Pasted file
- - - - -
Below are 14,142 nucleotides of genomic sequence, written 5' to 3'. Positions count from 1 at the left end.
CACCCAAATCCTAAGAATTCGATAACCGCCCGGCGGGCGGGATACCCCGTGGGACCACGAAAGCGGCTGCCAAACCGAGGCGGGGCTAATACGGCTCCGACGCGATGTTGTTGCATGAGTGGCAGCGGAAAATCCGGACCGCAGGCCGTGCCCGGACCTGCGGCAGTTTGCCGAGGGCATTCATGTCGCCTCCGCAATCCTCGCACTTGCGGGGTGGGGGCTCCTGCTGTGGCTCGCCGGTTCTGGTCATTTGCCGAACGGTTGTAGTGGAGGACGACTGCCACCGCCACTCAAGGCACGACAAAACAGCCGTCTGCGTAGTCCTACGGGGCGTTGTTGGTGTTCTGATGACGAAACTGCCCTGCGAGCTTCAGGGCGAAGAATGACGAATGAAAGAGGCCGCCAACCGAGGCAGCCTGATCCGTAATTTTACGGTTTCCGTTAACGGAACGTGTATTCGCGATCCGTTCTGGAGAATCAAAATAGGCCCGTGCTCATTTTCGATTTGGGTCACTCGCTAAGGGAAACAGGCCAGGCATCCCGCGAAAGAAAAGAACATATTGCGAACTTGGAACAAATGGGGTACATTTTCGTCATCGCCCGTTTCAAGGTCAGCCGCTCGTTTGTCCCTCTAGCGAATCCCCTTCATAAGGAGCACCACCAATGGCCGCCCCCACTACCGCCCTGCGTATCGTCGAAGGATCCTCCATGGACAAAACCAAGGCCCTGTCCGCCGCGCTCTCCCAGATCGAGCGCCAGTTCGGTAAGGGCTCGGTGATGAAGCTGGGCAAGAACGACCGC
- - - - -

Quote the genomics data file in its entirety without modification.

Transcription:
Below are 14,142 nucleotides of genomic sequence, written 5' to 3'. Positions count from 1 at the left end.
CACCCAAATCCTAAGAATTCGATAACCGCCCGGCGGGCGGGATACCCCGTGGGACCACGAAAGCGGCTGCCAAACCGAGGCGGGGCTAATACGGCTCCGACGCGATGTTGTTGCATGAGTGGCAGCGGAAAATCCGGACCGCAGGCCGTGCCCGGACCTGCGGCAGTTTGCCGAGGGCATTCATGTCGCCTCCGCAATCCTCGCACTTGCGGGGTGGGGGCTCCTGCTGTGGCTCGCCGGTTCTGGTCATTTGCCGAACGGTTGTAGTGGAGGACGACTGCCACCGCCACTCAAGGCACGACAAAACAGCCGTCTGCGTAGTCCTACGGGGCGTTGTTGGTGTTCTGATGACGAAACTGCCCTGCGAGCTTCAGGGCGAAGAATGACGAATGAAAGAGGCCGCCAACCGAGGCAGCCTGATCCGTAATTTTACGGTTTCCGTTAACGGAACGTGTATTCGCGATCCGTTCTGGAGAATCAAAATAGGCCCGTGCTCATTTTCGATTTGGGTCACTCGCTAAGGGAAACAGGCCAGGCATCCCGCGAAAGAAAAGAACATATTGCGAACTTGGAACAAATGGGGTACATTTTCGTCATCGCCCGTTTCAAGGTCAGCCGCTCGTTTGTCCCTCTAGCGAATCCCCTTCATAAGGAGCACCACCAATGGCCGCCCCCACTACCGCCCTGCGTATCGTCGAAGGATCCTCCATGGACAAAACCAAGGCCCTGTCCGCCGCGCTCTCCCAGATCGAGCGCCAGTTCGGTAAGGGCTCGGTGATGAAGCTGGGCAAGAACGACCGC